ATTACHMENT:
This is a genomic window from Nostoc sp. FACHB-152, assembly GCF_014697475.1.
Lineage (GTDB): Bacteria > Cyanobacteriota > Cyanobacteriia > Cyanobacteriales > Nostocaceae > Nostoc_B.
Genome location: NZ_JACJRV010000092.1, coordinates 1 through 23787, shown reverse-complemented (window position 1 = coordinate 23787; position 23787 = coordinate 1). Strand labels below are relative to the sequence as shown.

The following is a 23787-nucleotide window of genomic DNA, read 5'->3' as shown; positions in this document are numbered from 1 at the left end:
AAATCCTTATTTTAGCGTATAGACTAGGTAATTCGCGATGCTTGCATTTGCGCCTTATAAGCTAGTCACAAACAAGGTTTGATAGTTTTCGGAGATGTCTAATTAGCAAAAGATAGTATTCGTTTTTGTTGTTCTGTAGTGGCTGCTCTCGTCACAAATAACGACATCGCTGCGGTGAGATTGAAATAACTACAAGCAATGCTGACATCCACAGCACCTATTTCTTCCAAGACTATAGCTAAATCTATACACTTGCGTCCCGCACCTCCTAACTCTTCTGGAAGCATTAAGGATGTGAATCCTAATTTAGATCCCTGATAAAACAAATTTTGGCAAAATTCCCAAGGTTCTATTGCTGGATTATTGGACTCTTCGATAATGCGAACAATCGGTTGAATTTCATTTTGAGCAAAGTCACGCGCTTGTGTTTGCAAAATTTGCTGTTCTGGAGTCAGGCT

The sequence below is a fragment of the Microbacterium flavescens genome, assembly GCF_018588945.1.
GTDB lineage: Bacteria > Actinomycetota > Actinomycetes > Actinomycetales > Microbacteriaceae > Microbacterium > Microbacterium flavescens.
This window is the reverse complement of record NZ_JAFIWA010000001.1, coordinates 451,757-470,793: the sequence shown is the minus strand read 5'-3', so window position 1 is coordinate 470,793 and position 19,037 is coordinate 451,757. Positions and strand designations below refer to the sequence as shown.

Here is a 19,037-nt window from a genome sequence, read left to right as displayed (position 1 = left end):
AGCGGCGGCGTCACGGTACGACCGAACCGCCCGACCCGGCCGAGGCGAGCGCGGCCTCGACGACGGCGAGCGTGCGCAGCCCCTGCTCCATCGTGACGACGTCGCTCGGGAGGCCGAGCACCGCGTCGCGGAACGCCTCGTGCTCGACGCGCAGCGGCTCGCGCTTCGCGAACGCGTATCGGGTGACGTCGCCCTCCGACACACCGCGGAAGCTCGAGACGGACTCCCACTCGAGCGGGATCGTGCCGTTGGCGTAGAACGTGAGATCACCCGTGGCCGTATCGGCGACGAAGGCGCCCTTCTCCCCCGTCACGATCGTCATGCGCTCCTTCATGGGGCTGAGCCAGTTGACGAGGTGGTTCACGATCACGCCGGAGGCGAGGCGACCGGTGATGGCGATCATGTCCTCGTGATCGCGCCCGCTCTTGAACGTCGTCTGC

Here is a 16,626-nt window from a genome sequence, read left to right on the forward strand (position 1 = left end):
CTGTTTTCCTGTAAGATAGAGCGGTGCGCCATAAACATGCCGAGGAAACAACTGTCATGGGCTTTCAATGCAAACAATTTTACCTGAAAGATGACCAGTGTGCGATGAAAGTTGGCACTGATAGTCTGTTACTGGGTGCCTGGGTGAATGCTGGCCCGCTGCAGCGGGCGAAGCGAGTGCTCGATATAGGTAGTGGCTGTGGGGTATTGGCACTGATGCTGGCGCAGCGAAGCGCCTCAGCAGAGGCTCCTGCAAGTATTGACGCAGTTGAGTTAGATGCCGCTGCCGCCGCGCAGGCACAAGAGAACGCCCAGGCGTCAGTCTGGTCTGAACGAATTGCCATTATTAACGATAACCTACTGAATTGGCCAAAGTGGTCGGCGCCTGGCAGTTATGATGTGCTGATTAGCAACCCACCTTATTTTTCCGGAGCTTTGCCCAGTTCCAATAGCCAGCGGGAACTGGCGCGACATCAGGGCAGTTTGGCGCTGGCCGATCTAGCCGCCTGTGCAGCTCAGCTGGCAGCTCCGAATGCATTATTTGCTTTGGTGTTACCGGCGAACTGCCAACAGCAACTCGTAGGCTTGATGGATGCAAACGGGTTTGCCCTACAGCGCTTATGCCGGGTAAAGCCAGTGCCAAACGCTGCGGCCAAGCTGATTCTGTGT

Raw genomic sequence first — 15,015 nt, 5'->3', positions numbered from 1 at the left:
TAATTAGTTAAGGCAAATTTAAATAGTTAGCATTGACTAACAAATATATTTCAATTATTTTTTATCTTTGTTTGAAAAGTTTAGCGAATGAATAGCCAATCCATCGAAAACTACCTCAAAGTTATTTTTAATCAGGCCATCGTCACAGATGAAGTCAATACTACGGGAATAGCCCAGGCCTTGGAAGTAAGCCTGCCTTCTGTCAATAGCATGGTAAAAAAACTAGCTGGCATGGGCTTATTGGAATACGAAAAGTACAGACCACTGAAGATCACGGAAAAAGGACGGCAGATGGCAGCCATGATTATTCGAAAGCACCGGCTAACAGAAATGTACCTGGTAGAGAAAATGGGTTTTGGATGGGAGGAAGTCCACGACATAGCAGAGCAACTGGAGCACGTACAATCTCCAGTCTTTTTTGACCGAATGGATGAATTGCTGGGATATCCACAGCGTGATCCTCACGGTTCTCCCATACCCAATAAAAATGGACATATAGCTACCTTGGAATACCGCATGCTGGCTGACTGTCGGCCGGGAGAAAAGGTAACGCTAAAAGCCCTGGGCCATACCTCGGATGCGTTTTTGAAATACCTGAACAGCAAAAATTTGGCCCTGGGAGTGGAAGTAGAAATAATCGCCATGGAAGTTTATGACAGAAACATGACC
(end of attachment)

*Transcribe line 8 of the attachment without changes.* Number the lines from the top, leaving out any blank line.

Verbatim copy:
This window is the reverse complement of record NZ_JAFIWA010000001.1, coordinates 451,757-470,793: the sequence shown is the minus strand read 5'-3', so window position 1 is coordinate 470,793 and position 19,037 is coordinate 451,757. Positions and strand designations below refer to the sequence as shown.